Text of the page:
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Voluntary: Medical Insurance

19 January, 2016 - 15:28

According to the Bureau of Labor Statistics, 62 percent of companies in 2010 offered health-care benefits to employees.  1 The yearly cost for employee medical insurance averages $9,552, according to the 2009 Towers Perrin survey.  2 With such a significant cost to companies, it is up to HR managers to contain these costs, while not negatively affecting employee motivation. Medical insurance usually includes hospital expenses, surgical expenses, and routine health-care visits. Most insurance plans also allow for wellness visits and other alternative care (e.g., massage and acupuncture) within the plans. Many employers also offer vision and dental care benefits as part of their benefits packages. Disability insurance is also provided by some employers as well. We will discuss each of these in detail next.

One important law to keep in mind regarding medical insurance is the Health Insurance Portability and Accountability Act (HIPAA) of 1996. It provides federal protections for personal health information held by covered entities, such as employers. In other words, employers cannot divulge or share health care information they may have on an employee.

Figure 6.4 As you can see from MetLife’s 9th annual study in 2010, cost containment is an important aspect to health-care plans. Source: MetLife, “9th Annual Study of Employee Benefits Trends,” 2010, (accessed July 23, 2011). 

As the HR professional, it will likely be your responsibility to choose the health-care plan that best meets the needs of your employees. Some options include the following:

Fee-for-service plans. In this type of plan, people pay for medical expenses out of pocket, and then are reimbursed for the benefit level. For example, if your insurance plan covers doctor visits, you could see any doctor, pay the bill, and then submit payment to your insurer for reimbursement. Most companies will have a base plan, which covers more serious issues requiring hospitalization, while the major medical part of the plan would cover routine services, such as doctor’s visits. As you can imagine, the disadvantage of this type of plan can be twofold: first, the initial expense for the employee, and second, the time it may take to receive reimbursement for employees. Remember that medical insurance can help retain and motivate employees and help you recruit new employees, so consideration of the disadvantages is important.

Health maintenance organizations (HMOs). The HMO will likely have greater coverage than the fee-for-service plan, but it limits the ability of employees to see the doctors they choose. There may be a limited number of physicians and specialists for the employee to see, and going outside the plan and seeing another doctor may result in an out-of-pocket expense for the employee. Most HMOs cover a wide range of medical issues and will usually require a copayment by the employee. Some may have minimum deductibles they must meet before the HMO will cover in full. For example, if you are part of an HMO with a deductible of $500 and copayments of $25, you would need to see the doctor for a value of $500 (paid out of pocket) before you can begin to just make the $25 copayment for visits. Some HMOs will not allow members to see a specialist, such as a dermatologist, without prior approval from the primary care physician.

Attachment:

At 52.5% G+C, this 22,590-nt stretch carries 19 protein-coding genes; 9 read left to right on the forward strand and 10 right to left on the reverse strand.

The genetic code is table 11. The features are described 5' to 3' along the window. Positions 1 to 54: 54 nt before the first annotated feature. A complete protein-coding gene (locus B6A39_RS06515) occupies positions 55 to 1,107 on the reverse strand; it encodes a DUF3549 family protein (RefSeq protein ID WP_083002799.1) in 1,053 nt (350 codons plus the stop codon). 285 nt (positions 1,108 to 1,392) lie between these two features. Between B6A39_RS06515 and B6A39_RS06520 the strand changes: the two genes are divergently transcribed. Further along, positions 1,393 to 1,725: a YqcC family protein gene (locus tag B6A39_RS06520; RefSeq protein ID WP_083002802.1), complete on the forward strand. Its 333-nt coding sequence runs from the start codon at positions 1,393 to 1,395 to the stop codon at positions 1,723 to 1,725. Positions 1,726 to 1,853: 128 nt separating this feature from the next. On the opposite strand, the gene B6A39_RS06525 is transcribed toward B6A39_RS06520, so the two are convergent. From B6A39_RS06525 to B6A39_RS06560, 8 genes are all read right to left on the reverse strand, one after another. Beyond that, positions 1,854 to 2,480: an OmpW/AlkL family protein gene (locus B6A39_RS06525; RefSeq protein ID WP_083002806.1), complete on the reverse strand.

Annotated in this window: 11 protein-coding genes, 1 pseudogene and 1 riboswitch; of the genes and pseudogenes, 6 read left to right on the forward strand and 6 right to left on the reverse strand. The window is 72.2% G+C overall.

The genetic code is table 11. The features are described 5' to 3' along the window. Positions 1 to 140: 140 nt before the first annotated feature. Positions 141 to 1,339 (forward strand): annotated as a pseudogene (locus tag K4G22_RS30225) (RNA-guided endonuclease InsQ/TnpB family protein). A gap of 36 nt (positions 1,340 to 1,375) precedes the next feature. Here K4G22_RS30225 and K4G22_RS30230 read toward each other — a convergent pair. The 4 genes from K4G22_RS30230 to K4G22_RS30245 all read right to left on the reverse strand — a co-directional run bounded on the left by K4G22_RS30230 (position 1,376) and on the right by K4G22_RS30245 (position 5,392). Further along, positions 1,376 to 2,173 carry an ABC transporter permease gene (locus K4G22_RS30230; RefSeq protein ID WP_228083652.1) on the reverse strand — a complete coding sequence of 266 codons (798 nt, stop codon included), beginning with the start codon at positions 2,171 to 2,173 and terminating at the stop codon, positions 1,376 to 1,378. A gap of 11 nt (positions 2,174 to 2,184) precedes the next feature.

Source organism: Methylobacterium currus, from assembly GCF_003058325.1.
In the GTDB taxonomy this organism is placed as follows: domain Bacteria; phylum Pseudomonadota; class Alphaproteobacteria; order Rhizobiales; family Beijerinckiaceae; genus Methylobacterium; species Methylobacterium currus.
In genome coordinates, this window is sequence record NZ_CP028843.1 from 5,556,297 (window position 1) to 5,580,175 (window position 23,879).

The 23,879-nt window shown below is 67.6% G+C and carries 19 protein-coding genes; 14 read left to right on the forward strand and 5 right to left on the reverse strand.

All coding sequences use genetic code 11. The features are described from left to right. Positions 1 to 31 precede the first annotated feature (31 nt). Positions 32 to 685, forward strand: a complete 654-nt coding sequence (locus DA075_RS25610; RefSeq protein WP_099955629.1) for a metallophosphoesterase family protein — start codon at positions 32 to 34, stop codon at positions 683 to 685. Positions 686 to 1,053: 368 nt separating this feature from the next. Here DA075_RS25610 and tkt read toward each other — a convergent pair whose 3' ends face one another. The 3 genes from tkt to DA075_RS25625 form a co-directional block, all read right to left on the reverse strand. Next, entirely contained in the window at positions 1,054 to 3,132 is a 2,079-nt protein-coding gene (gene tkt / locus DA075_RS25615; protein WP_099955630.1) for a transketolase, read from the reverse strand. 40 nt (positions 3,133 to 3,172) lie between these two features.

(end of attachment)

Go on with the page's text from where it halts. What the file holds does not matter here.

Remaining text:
Figure 6.5 Considerations When Choosing Medical Insurance 

Preferred provider organization (PPO). This type of medical plan is similar to HMOs but allows employees to see a physician outside the network. They will likely still have to pay a deductible as mentioned above, but PPOs do allow employees more freedom to see specialists, such as dermatologists.

When choosing the best type of plan for your organization, the following aspects should be considered:

  1. The cost of the plan
  2. The type of coverage
  3. The quality of the care
  4. Administration of the plan

First, the cost is usually a major consideration for the HR professional. Developing a budget for health-care costs, initiating bids from possible providers, and then negotiating those bids is a key factor in controlling this cost for employers.

Second, asking for employees’ opinions about the type of coverage they would prefer is a way to ensure your plan meets the needs of your employees. Next, consider the quality of care your employees will receive and, finally, how simple will the plan be for your HR department to administer. For example, many HMO plans offer fully automated and online services for employees, making them easy to administer.

Disability insurance provides income to individuals (usually a portion of their salary) should they be injured or need long-term care resulting from an illness. Short-term disability insurance (STD) provides benefits to someone if they are unable to work for six months or less, while long-term disability insurance (LTD) covers the employee for a longer period of time. Normally, disability insurance provides income to the employee that is 60–80 percent of their normal salary.

Figure 6.6 One of the biggest challenges in health-care benefits planning is to manage the growing cost of health insurance premiums for employees while still managing cost containment for the organization. Source: Economic Policy Institute, “The State of Working America: Health Premiums,” (accessed July 23, 2011).